A new £16 million initiative launched in the Highlands to boost innovation is expected to support more than 500 jobs and boost the local economy by around £26m over the next seven years.
The Northern Innovation Hub (NIH) is a set of carefully targeted projects to strengthen innovation and increase competitiveness among businesses across The Highland Council area.
The hub will focus on four key industry sectors, encourage the adoption of new technologies and create more opportunities to attract and retain young people. It will focus on life sciences, tourism, food and drink and creative industries, as well as delivering a technology and young people strand.
The initiative forms part of the Inverness and Highland City-Region Deal (CRD) and is being led by Highlands and Islands Enterprise (HIE) on behalf of the CRD partnership.
Many families are turning to loans and credit cards because they feel under pressure to create the perfect Christmas, according to new research from Scottish Friendly.
The firm’s latest Disposable Income Index (DII) shows that nearly six in ten households say they make sacrifices to buy Christmas presents and of those with children 31 per cent are relying on credit to fund their purchases.
Unsurprisingly, households with children are the group most likely to feel under pressure to have the perfect Christmas. Half of families admit to feeling this way to compared to less than a quarter (24 per cent) of households without children, which may explain why the former are more likely to be making some form of financial sacrifice.
On average Brits anticipate spending £342 on Christmas presents this year with £303 going on credit cards.
THE value of North Sea deals has increased four-fold to $8 billion (£6bn) this year in a sign confidence is returning to the area, industry leaders have said.
The surge in mergers and acquisitions activity is highlighted in figures compiled by Oil & Gas UK, which reckons the deals could help fuel recovery from the deep downturn triggered by the crude price plunge.
The industry body thinks the flurry of deals involving oil giants such as Total and private equity investors buying North Sea assets reflects a big change in sentiment in the North Sea. Firms have slashed investment off Scotland amid the sharp fall in oil prices since 2014, resulting in thousands of job losses.
The deals could pave the way to an increase in spending on the assets concerned. It is expected new owners will want to extend the lives of fields and to increase production.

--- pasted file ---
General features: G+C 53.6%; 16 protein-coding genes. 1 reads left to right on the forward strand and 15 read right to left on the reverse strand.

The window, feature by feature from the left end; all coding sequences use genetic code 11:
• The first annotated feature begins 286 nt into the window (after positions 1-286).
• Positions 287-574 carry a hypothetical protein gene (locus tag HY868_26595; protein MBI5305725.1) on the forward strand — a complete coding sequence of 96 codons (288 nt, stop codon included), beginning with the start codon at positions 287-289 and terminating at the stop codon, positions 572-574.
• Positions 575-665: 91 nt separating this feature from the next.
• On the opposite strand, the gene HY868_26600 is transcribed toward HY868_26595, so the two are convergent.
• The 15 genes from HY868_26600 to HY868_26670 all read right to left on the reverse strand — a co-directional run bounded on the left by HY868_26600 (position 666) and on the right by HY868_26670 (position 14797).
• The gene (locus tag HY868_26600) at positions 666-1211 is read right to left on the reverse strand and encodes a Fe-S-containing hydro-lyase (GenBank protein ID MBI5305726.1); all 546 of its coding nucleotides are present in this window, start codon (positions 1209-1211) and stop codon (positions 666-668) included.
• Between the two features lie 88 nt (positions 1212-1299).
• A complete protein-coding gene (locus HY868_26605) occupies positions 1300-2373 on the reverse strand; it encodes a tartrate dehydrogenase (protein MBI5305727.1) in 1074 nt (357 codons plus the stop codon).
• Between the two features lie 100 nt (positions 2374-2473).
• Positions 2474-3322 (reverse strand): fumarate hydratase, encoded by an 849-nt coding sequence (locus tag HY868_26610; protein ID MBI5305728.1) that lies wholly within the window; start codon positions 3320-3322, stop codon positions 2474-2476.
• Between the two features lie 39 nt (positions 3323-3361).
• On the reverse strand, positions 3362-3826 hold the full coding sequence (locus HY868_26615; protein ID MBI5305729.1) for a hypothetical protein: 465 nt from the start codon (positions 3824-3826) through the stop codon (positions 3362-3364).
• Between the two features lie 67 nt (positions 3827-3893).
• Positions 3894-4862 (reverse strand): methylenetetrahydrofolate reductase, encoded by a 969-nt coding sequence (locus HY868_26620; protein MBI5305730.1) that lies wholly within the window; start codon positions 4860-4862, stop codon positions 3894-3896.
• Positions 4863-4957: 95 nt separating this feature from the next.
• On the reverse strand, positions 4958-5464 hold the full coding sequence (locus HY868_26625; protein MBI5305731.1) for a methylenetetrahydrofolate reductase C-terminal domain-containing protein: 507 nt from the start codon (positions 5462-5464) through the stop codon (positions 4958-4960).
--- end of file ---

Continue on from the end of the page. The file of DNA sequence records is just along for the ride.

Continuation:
The number of Scottish companies at higher than average risk of insolvency rose markedly over the course of 2017, according to insolvency and restructuring trade body R3.
In December, 26.6 per cent of Scottish firms fell into the category of companies at greater than usual risk of insolvency, up by 36 per cent from January 2017, when the equivalent figure was 19.6 per cent.
Scotland’s business community can however take some reassurance from its relatively strong position relative to other parts of the UK: Scotland has the lowest proportion of firms at above-average risk of anywhere in the UK. In all, nearly a third (32.9 per cent) of UK businesses were at greater than average risk of insolvency in December, up from nearly a quarter (24.7 per cent) in January.
Entrepreneurs and start-ups across Scotland are being given the chance to compete for a share of £100,000, designed to support the development of technology that will help people to thrive in older age.The first ever Centrica Active Ageing Challenge is now open for entry, and is looking for local start-ups with tech solutions that help meet the needs of an ageing society.
Successful applicants will be asked to pitch to a team of industry experts in March. As well as a share of the prize fund, winners could also receive the opportunity to access valuable networking and mentorship opportunities that can help start-ups to grow.
Local innovators have until 5 February to submit their applications. If successful, they will be asked to pitch their idea to the team of industry experts in March.